East Village Rising

Massive urban facelift project brings changes, excitement to Calgary

They're building it and they're coming.

The six-year-old mandate to revitalize Calgary's Rivers District, starting with the East Village-the 49 acres between Fort Calgary and the downtown core-has successfully broken ground after nearly four decades of failed attempts at breathing new life into the veritable birthplace of Cowtown.

Since incorporating in 2007, the Calgary Municipal Land Corporation (CMLC), an arms-length subsidiary of the City of Calgary, has envisioned East Village as the area with the greatest need for redevelopment in the city.

The sell factor is the area's proximity to Fort Calgary-a preserved green space with rich historical relevance, says Clare Nolan, senior manager, marketing communications, with the CMLC.

"It celebrates what East Village was," she notes.

Or, perhaps more aptly, what East Village could have been if the political construction cards were played right. East Village has endured its fair share of starts and stops when it comes to community and commercial renewal. With no successful restoration and resurgence until recently, the area had been virtually relegated to a ghost terrain of vacant lots and abandoned buildings littered among the city's neglected residents.



In 2009, CMLC unveiled a master plan for the mixed-use revitalization of all 49 acres of East Village prepared by London-based architectural and design firm Broadway Malyan Limited. The project's success rests in creating a community that not only services new residents, but also is a gathering place for all Calgarians-with the Bow River being the ultimate urban experience connector.

"There are a lot of people in Calgary that are looking for an urban, vibrant downtown living experience-and there are a lot of people that leave Calgary to get it," Nolan points out.

They're "urban explorers," remarks Calgary Ward 7 Alderman Druh Farrell.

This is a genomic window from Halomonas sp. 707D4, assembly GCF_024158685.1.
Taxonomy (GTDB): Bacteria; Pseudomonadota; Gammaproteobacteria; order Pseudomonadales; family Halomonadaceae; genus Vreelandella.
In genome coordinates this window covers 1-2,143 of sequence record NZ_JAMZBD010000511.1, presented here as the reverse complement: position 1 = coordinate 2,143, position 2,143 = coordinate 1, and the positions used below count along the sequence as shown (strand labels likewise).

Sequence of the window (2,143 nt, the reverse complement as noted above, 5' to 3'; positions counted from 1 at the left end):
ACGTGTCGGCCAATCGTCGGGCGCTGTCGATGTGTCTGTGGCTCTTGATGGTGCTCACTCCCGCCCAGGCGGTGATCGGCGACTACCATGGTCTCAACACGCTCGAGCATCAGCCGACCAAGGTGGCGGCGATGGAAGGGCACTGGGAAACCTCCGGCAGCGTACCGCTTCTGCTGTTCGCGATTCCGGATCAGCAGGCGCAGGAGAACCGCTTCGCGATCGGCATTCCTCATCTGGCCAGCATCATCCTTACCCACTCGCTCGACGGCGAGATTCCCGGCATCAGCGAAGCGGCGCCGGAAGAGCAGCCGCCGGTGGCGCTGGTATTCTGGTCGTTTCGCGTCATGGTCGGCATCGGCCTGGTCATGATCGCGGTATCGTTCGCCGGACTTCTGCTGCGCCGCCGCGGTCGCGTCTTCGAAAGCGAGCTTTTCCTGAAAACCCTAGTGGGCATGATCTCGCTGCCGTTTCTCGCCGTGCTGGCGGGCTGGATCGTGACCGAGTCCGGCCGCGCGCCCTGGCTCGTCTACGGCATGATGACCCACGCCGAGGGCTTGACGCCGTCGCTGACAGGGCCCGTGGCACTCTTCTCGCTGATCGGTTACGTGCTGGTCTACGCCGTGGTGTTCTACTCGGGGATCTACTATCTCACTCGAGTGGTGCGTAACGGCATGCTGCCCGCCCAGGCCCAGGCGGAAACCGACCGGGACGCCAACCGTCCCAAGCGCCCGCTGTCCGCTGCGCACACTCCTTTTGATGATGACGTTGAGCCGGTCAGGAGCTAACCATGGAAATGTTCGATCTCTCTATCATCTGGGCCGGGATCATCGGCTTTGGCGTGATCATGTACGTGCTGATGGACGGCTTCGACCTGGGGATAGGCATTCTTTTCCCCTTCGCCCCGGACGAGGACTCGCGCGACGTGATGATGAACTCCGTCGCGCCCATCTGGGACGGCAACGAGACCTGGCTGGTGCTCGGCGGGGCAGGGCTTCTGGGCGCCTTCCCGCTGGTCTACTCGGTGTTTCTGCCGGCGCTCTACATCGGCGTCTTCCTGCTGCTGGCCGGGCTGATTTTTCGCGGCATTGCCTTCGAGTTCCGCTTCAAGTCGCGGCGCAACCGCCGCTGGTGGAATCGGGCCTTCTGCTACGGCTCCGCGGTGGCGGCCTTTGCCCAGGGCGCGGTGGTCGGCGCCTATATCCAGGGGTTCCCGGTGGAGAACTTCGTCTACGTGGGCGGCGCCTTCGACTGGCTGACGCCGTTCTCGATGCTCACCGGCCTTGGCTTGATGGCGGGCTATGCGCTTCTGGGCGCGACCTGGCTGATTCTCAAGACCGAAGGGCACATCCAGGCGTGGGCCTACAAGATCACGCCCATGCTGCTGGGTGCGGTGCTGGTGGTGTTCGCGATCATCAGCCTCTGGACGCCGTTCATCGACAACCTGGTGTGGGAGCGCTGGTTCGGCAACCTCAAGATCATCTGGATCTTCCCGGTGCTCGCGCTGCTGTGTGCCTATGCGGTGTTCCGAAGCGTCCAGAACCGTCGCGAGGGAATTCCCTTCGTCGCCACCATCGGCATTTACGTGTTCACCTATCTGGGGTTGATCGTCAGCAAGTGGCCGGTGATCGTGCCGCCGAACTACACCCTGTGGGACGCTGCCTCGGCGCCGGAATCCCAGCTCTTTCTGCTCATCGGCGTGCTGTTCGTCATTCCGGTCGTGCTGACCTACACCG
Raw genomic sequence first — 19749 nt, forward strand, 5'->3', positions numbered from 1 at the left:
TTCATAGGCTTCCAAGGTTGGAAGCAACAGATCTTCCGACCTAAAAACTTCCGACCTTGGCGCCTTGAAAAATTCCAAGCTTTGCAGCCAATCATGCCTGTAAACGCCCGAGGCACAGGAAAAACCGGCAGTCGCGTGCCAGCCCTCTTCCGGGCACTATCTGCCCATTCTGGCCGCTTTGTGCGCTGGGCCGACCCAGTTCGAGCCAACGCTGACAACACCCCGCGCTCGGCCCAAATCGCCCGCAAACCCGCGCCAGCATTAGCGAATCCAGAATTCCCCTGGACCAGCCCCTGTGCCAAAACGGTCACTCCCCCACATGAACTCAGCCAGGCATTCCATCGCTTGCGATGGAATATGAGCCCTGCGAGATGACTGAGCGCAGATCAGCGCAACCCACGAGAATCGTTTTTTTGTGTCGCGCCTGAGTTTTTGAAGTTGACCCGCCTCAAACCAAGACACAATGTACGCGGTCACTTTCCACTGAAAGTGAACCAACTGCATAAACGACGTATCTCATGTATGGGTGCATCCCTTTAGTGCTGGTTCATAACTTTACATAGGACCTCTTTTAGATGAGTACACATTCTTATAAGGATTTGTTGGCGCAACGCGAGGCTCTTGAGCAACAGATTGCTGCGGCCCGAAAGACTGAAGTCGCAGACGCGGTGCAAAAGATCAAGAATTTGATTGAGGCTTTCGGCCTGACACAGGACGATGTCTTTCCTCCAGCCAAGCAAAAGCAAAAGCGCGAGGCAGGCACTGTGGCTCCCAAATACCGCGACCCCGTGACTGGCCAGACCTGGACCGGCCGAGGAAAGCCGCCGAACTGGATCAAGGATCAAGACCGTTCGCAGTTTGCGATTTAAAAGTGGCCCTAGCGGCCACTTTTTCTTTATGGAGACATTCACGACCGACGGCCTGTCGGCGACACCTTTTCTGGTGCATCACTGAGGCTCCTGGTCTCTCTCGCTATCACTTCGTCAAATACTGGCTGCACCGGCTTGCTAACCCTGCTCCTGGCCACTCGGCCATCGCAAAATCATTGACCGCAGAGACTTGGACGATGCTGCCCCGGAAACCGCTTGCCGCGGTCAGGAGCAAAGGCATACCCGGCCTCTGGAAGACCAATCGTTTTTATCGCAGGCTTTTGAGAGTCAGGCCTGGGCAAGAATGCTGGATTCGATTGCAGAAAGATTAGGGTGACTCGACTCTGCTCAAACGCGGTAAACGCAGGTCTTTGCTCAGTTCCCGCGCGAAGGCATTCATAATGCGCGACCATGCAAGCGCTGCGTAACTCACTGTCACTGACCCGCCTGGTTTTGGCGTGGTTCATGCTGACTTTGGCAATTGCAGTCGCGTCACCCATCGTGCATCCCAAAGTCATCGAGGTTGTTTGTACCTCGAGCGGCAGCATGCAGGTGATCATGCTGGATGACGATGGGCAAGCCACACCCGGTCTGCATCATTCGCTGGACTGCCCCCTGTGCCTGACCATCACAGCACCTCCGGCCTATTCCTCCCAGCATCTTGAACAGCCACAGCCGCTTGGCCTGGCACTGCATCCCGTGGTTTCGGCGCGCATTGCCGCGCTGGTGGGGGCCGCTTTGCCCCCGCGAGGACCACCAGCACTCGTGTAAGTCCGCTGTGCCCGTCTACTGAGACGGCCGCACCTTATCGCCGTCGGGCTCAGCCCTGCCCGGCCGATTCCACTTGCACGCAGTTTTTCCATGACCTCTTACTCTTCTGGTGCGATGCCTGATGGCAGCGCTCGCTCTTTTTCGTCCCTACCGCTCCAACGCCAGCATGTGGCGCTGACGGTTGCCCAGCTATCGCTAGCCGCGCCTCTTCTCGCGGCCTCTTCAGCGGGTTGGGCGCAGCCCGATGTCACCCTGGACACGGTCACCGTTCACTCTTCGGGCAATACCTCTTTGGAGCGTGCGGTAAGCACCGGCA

Architectural renderings from among the multitude of designers and developers showcase the projects both underway and those that have yet to break ground, from the $245-million central Calgary Public Library to the $130-million, 160,000-square-foot edifice straddling 4th Street SE-that by 2015 is slated to become the National Music Centre-with endless concert space, recording studios, and bars and restaurants, including the King Edward Hotel.

In 2012, a massive bridge-and-island infrastructure project began at a combined cost of $45 million. In February, the arches of St. Patrick's Bridge started taking shape, with the bridge's completion slated for the end of the year. It will provide pedestrian passage to St. Patrick's Island, a 31-acre park space that is currently under redevelopment to turn the under-utilized park space into a recreational destination for all Calgarians to enjoy.

Another hit with Calgarians is the RiverWalk Project, which will provide a pedestrian connection along a four-kilometre pathway running from Centre Street to Lindsay Park along both the Bow and Elbow rivers. It combines multi-use pathways for separate pedestrian and cycling purposes and showcases RiverWalk Plaza (housed behind the restored Simmons Mattress building).



CMLC has invested $180 million into its infrastructure projects through a funding strategy called the Community Revitalization Levy. It allows the city to borrow up to $283 million to cover upgrading initiatives such as flood protection and the installation of new sewer and water pipes.

To create a mixed-use, pedestrian-friendly community, you first need to employ urban design elements-or what CMLC calls "streetscape" enhancements-to repair infrastructure. This remediation started at the inception of CMLC's East Village land development. It's not yet complete, with some streets still under construction.
Changes to date include the creation of wider sidewalks, installation of brick cobblestone roads to replace broken sidewalks, low-level lampposts, benches, bike racks, and big-belly garbage cans with solar-powered trash compactors and recycling units.

Not only were sidewalks widened, but in some flood-plain areas the level of the street had to be raised by as much as four feet, says Nolan, on account of the bordering Bow River. It's a flood-proofing measure to protect future development sites-the building costs of which are covered by developers including Embassy-Bosa of Vancouver and FRAM+Slokker residential developers of Mississauga, Ont. These two groups bought the land upon which they are building the residential units from CMLC.

Such mixed-use, mid-rise, multi-family, vertical development projects have moved forward over the past year. Both groups will provide housing for upwards of 1,500 new owners. Fram+Slokker's 196-unit condo complex, called FIRST, broke ground in March, while Phase 1 of Embassy-Bosa's Evolution project started construction last October. They are 18 and 21 storeys, respectively, both with about 70 per cent of the units sold on first phase.